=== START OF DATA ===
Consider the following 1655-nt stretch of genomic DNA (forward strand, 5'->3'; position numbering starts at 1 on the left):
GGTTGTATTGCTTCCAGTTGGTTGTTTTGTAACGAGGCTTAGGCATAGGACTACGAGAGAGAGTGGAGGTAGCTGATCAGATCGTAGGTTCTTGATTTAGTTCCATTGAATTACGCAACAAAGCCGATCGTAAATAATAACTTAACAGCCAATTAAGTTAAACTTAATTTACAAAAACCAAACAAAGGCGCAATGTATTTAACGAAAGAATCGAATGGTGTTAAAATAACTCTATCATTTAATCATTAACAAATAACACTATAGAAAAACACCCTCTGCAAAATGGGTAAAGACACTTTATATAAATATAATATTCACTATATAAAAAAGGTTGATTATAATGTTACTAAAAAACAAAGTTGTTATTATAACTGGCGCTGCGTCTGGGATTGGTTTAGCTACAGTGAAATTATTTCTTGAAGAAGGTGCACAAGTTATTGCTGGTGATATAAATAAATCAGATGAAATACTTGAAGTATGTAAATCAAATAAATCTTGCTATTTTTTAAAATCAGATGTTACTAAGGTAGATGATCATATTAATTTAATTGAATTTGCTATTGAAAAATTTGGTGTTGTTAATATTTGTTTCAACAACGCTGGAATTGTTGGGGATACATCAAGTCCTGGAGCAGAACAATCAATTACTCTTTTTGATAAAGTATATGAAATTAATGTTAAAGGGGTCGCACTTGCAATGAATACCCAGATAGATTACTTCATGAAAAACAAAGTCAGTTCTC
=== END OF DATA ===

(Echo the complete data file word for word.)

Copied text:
Consider the following 1655-nt stretch of genomic DNA (forward strand, 5'->3'; position numbering starts at 1 on the left):
GGTTGTATTGCTTCCAGTTGGTTGTTTTGTAACGAGGCTTAGGCATAGGACTACGAGAGAGAGTGGAGGTAGCTGATCAGATCGTAGGTTCTTGATTTAGTTCCATTGAATTACGCAACAAAGCCGATCGTAAATAATAACTTAACAGCCAATTAAGTTAAACTTAATTTACAAAAACCAAACAAAGGCGCAATGTATTTAACGAAAGAATCGAATGGTGTTAAAATAACTCTATCATTTAATCATTAACAAATAACACTATAGAAAAACACCCTCTGCAAAATGGGTAAAGACACTTTATATAAATATAATATTCACTATATAAAAAAGGTTGATTATAATGTTACTAAAAAACAAAGTTGTTATTATAACTGGCGCTGCGTCTGGGATTGGTTTAGCTACAGTGAAATTATTTCTTGAAGAAGGTGCACAAGTTATTGCTGGTGATATAAATAAATCAGATGAAATACTTGAAGTATGTAAATCAAATAAATCTTGCTATTTTTTAAAATCAGATGTTACTAAGGTAGATGATCATATTAATTTAATTGAATTTGCTATTGAAAAATTTGGTGTTGTTAATATTTGTTTCAACAACGCTGGAATTGTTGGGGATACATCAAGTCCTGGAGCAGAACAATCAATTACTCTTTTTGATAAAGTATATGAAATTAATGTTAAAGGGGTCGCACTTGCAATGAATACCCAGATAGATTACTTCATGAAAAACAAAGTCAGTTCTC